Forrest P. Franklin, D.A.B.F.E – TAL Global’s Managing Director, Physical Security Management/Risk Assessment
Whether it be a political rally in Arizona, a house of worship in South Carolina, or a school in Colorado, the prevalence of firearms abuse in public venues raises, among other questions, the issue of the responsibility of those in charge of the gathering places.
It is undeniable that public venue owners, including movie theater owners and managers, have a duty of care to their patrons who fill their facilities for recreational enjoyment. This duty extends to providing safety from the impulsive behaviors of deranged gun-wielding assassins.
Movie theaters in particular contain many of the components to mass casualties: a crowd, a confined location and apparent unhindered access for active shooters and their equipment. Theater houses today are an array of small, dark boxes, offering free passage to anyone wishing to do harm. To make the situation even worse, there also are architectural constraints imposed on patrons’ ability to escape. Safety in most movie theatre complexes relates to fires, but not to fire-fights.
Yet, the National Association of Theater Owners (NATO), the professional organization that sets forth operating schemes and performance trends for theaters, is devoid of any standards relating to security and safety, thus enabling theaters to remain curiously exposed, particularly in view of the recent spate of murder and mayhem on their premises.
Granted, a criminal bent on heinous action can doubtless overcome and infiltrate physical and procedural barriers. But in the case of theater attacks, they are often not design-based threats, rather the casual acts of perpetrators taking advantage of significant shortcomings in rudimentary security measures. In fact, when examining the security of the average movie theater, it is difficult to name one other type of entertainment venue that is so bereft of a security net. By comparison, one would be hard pressed to enter an NFL, NBA, or MLB arena, or even a mass concert venue bearing arms, given the prevalence of metal detectors, wands, bag and purse searches, and, in some cases, pat-downs.
It is reasonable to assume that violent theater attacks, such as those in Aurora, Lafayette and Nashville, are harbingers of more to come if some deterrent against such activity is not implemented. Yet NATO’s reaction to the most recent incident is a statement saying, “Whether it is in churches, schools, malls, theaters or other public places, people have the right to go about their lives in peace and safety. The safety of our guests and employees is, and always will be, our industry’s highest priority.” John Bruner, an anointed active shooter security guru has opined in general, “I wouldn’t be surprised if theater owners start to add more ambient lighting.”
Another movie theater advocacy group, in an interview to NBC News, estimates that installing and maintaining metal detectors and hiring security guards could cost individual theaters as much as $1 million a year, and that the long lines they would likely create would be just as vulnerable a target as moviegoers in a theater. Instead it advocates for theaters to hire security guards to protect the lobby and parking lots at theaters.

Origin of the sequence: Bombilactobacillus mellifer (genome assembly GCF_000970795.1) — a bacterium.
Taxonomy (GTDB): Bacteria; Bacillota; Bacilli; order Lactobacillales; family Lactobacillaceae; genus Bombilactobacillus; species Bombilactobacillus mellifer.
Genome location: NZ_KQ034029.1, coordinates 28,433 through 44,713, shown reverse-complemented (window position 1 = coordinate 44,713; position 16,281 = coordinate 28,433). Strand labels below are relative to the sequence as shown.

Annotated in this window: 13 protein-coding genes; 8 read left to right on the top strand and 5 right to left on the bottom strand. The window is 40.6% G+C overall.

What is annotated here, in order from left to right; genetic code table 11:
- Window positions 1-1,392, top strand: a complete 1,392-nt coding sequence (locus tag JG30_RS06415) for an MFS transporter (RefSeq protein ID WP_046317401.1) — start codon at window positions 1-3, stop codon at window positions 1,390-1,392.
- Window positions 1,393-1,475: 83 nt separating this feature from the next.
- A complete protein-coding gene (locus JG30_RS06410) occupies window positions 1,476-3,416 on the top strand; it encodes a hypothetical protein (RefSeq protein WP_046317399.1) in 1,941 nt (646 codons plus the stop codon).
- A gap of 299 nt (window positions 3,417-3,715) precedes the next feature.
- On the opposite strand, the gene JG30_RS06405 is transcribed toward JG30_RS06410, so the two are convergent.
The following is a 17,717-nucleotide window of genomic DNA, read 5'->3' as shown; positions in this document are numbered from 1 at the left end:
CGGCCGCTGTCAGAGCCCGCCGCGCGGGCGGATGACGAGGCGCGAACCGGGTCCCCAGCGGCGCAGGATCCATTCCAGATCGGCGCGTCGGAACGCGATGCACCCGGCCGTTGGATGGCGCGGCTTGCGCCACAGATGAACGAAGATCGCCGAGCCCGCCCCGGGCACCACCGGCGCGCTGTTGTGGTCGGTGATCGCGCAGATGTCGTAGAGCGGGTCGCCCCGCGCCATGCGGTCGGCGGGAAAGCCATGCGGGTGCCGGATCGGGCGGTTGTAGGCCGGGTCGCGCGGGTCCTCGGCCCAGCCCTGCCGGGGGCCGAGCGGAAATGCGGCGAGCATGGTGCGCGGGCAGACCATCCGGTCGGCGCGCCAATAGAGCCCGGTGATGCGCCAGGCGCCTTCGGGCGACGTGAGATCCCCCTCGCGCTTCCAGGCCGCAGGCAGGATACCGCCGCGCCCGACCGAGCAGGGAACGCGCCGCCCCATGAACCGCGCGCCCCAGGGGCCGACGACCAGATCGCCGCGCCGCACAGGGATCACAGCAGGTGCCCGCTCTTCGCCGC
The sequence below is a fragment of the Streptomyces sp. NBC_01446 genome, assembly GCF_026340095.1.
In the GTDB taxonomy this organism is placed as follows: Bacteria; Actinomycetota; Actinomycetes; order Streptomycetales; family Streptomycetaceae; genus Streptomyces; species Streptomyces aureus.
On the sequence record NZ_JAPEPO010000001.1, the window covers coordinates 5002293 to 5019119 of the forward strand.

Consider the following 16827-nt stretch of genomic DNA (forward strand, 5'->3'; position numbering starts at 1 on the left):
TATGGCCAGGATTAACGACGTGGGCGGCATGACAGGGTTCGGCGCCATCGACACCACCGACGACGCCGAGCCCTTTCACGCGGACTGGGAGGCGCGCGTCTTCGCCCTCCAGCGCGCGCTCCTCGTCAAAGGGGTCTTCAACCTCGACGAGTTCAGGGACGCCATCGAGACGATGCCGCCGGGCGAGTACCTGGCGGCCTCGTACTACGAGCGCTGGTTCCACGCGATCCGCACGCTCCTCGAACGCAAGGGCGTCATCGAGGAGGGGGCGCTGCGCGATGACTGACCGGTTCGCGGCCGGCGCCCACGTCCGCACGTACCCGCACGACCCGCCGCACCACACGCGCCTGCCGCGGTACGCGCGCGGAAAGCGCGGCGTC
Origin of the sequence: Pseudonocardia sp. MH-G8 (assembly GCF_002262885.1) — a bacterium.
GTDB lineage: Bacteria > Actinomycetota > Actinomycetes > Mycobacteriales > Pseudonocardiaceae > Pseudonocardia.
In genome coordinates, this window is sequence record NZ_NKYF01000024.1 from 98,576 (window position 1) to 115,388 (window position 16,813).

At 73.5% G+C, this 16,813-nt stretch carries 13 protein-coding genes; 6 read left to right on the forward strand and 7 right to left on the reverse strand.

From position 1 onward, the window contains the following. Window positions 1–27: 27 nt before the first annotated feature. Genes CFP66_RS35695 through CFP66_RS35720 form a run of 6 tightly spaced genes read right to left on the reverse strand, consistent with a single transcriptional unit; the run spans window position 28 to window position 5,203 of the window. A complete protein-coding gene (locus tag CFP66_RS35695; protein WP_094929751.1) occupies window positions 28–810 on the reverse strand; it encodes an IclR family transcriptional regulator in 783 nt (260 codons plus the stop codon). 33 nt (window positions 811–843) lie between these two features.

America’s penchant for entertainment creates a very lucrative market for all type of diversions, made even more lucrative in the case of sports concessions by huge annual TV contracts. According to NATO, though, the cost of movie theater tickets are at their highest in history and it continues to climb, making it difficult to further increase the cost of going to the movies by implementing additional security measures. However, it is entirely unclear whether potential audiences might be ready to pay a premium to receive assurances of enhanced security.
It is indeed possible to increase and improve movie theater security – generally and in specific cases. Exhaustive vulnerability assessment of theater practices as to film content, admission, crowd management, structural inhibitors, breach potential, problem identification and patron profiling can be effective in designing real-time preventive measures that are cost effective.
The theater industry and its related consorts will act in their own as well as their clients’ best self-interests if they answer the need for improved security. In fact, the theater industry has been on notice since the 1991 Pinole, California shooting of Alejandro Phillips during the screening of Columbia Pictures’ “Boyz n the Hood”, rendering him paralyzed from the waist down, and resulting in a multi-million dollar litigation. Theater owners, whether under NATO auspices or though self-regulation, may want to reconsider their posture and undertake some sorely needed risk mitigation steps. The alternative almost surely will encourage government intervention with arbitrary regulation based on volumes of costly studies, subscription fees, and mandatory compliance proofs. The wakeup call has already been made.
Will theater owners and managers heed the warnings? Will they recognize and use the accumulated knowledge in the theater security mitigation field to increase their patrons’ safety and security, or will they continue to invite patrons to lightly defended facilities? The ball seems to be in their court.
To learn more about what you can do to mitigate against threats to your theater or other public venue facility, call us at: 408.993.1300, or email us at [email protected].